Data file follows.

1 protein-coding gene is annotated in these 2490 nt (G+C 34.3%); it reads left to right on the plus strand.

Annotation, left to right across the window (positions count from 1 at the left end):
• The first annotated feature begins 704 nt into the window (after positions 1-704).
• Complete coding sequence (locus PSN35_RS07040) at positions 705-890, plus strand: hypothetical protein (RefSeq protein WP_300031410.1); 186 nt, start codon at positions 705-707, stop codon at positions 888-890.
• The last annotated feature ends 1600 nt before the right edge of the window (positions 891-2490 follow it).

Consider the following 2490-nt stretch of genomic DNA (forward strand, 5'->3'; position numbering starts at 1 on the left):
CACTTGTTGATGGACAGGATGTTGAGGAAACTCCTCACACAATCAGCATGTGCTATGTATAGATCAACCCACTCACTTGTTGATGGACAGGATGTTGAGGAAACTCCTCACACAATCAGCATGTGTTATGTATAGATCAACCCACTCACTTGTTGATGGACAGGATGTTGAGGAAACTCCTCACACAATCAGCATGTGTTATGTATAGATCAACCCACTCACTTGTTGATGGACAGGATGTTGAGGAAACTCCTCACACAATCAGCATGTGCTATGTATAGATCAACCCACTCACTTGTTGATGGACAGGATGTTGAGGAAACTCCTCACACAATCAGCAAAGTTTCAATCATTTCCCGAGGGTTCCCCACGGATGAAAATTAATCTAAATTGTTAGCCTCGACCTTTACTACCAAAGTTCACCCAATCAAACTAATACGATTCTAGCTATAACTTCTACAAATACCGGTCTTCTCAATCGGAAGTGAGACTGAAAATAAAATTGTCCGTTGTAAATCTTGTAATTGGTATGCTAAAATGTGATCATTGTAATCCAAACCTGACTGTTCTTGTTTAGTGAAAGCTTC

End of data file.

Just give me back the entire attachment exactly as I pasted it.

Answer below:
1 protein-coding gene is annotated in these 2490 nt (G+C 34.3%); it reads left to right on the plus strand.

Annotation, left to right across the window (positions count from 1 at the left end):
• The first annotated feature begins 704 nt into the window (after positions 1-704).
• Complete coding sequence (locus PSN35_RS07040) at positions 705-890, plus strand: hypothetical protein (RefSeq protein WP_300031410.1); 186 nt, start codon at positions 705-707, stop codon at positions 888-890.
• The last annotated feature ends 1600 nt before the right edge of the window (positions 891-2490 follow it).

Consider the following 2490-nt stretch of genomic DNA (forward strand, 5'->3'; position numbering starts at 1 on the left):
CACTTGTTGATGGACAGGATGTTGAGGAAACTCCTCACACAATCAGCATGTGCTATGTATAGATCAACCCACTCACTTGTTGATGGACAGGATGTTGAGGAAACTCCTCACACAATCAGCATGTGTTATGTATAGATCAACCCACTCACTTGTTGATGGACAGGATGTTGAGGAAACTCCTCACACAATCAGCATGTGTTATGTATAGATCAACCCACTCACTTGTTGATGGACAGGATGTTGAGGAAACTCCTCACACAATCAGCATGTGCTATGTATAGATCAACCCACTCACTTGTTGATGGACAGGATGTTGAGGAAACTCCTCACACAATCAGCAAAGTTTCAATCATTTCCCGAGGGTTCCCCACGGATGAAAATTAATCTAAATTGTTAGCCTCGACCTTTACTACCAAAGTTCACCCAATCAAACTAATACGATTCTAGCTATAACTTCTACAAATACCGGTCTTCTCAATCGGAAGTGAGACTGAAAATAAAATTGTCCGTTGTAAATCTTGTAATTGGTATGCTAAAATGTGATCATTGTAATCCAAACCTGACTGTTCTTGTTTAGTGAAAGCTTC